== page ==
Correct Use of Some Nouns
January 31st, 2010 in English Grammar, English Learning
Nouns with two plural forms
Certain nouns have two plural forms. An example is the noun fish. Both fish and fishes can be used as the plural of fish. However, in modern English it is more common to use fish as the plural form. The form fishes is sometimes used to talk about different kinds of fish.
This pond abounds in fish.
Fishes of all kinds are sold in this market.
Nouns with identical singular and plural forms
Some nouns have identical singular and plural forms. Examples are: sheep, swine, aircraft, spacecraft, series, species, pair etc. Note that the nouns pair, dozen, hundred, thousand etc., do have the plural forms pairs, dozens, hundreds and thousands. But after a numeral we write the singular form.
I bought three dozen mangoes. (NOT I bought three dozens mangoes.)
I bought this camera for two hundred dollars. (NOT …for two hundreds dollars.)
She has dozens of handbags.
She has two dozen handbags.
Some nouns look plural, but are in fact singular. Examples are: mathematics, electronics, physics, billiards etc. The names of some common diseases are also singular. Examples are: measles, rickets, mumps etc.
Physics is his favorite subject.
Measles is infectious.
Means can be singular or plural. But when means is used with the meaning of ‘wealth’ it is considered plural.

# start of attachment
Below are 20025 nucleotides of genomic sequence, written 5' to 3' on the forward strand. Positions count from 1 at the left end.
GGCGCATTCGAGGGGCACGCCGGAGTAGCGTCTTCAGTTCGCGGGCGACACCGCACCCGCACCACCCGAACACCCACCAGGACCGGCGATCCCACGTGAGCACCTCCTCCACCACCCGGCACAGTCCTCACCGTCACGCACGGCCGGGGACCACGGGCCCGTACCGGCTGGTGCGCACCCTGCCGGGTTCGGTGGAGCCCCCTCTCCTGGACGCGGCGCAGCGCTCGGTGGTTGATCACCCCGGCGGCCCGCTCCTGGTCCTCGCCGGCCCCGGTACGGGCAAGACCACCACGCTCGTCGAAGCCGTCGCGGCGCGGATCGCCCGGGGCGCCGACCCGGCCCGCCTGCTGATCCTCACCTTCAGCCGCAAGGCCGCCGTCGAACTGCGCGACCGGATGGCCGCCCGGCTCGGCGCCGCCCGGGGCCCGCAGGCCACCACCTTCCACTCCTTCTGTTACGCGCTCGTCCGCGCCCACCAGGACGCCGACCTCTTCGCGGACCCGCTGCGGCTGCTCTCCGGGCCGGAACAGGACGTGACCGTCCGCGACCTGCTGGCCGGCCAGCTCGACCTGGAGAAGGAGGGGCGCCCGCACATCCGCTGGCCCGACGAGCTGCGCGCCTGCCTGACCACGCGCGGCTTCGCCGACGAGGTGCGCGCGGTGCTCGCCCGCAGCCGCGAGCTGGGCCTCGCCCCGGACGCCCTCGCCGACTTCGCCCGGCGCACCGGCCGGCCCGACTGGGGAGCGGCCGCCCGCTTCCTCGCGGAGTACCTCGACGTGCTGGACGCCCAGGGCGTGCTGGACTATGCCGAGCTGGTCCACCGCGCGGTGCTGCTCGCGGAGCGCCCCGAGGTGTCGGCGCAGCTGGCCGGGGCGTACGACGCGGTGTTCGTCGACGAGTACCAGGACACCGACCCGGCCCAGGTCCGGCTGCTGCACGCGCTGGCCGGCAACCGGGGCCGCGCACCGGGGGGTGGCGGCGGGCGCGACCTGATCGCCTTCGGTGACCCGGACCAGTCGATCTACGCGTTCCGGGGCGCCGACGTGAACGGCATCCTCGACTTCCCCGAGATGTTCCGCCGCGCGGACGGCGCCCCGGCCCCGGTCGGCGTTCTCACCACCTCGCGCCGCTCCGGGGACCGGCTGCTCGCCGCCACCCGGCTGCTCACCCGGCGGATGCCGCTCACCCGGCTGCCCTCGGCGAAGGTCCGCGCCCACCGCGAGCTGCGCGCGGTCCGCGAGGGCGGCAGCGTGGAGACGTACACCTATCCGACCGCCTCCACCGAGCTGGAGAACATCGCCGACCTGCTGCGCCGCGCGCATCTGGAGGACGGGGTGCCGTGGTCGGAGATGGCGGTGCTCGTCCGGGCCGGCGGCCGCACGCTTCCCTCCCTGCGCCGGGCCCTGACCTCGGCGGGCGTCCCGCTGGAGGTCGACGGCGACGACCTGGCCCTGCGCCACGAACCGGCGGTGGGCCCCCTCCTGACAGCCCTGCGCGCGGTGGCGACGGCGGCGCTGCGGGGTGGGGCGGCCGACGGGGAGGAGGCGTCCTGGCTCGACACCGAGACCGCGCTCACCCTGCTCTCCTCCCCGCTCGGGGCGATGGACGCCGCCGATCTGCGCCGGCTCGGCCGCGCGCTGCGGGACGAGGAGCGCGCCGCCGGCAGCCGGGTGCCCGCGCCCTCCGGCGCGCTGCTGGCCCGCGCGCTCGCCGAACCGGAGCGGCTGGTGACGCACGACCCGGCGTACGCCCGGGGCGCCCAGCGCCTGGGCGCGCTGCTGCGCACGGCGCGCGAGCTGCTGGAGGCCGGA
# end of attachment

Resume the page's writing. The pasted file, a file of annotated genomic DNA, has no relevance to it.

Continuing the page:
His means are small, but he has incurred no doubt.
Some nouns have two forms for the plural, each with a different meaning.
Brother (singular), brothers, brethren (plural)
Here ‘brothers’ means sons of the same parent. ‘Brethren’ means members of a society or a community.
Similarly cloth has two plural forms – cloths and clothes. Here ‘cloths’ means pieces of cloth. ‘Clothes’ means garments.
Abstract nouns have no plural forms. They are uncountable. Examples are: hope, beauty, bravery, charity, kindness, information etc.
Note that when these nouns do appear in the plural, they are treated as countable nouns.
Examples are: provocations (= Instances of provocation)
Kindnesses (= Acts of kindness)
Material nouns are also uncountables and are not used in the plural. Examples are: copper, iron, gold, tin, wood etc. When these nouns are used in the plural they become countables with changed meanings. Examples are:
Coppers = copper coins
Irons = fetters
Woods = forests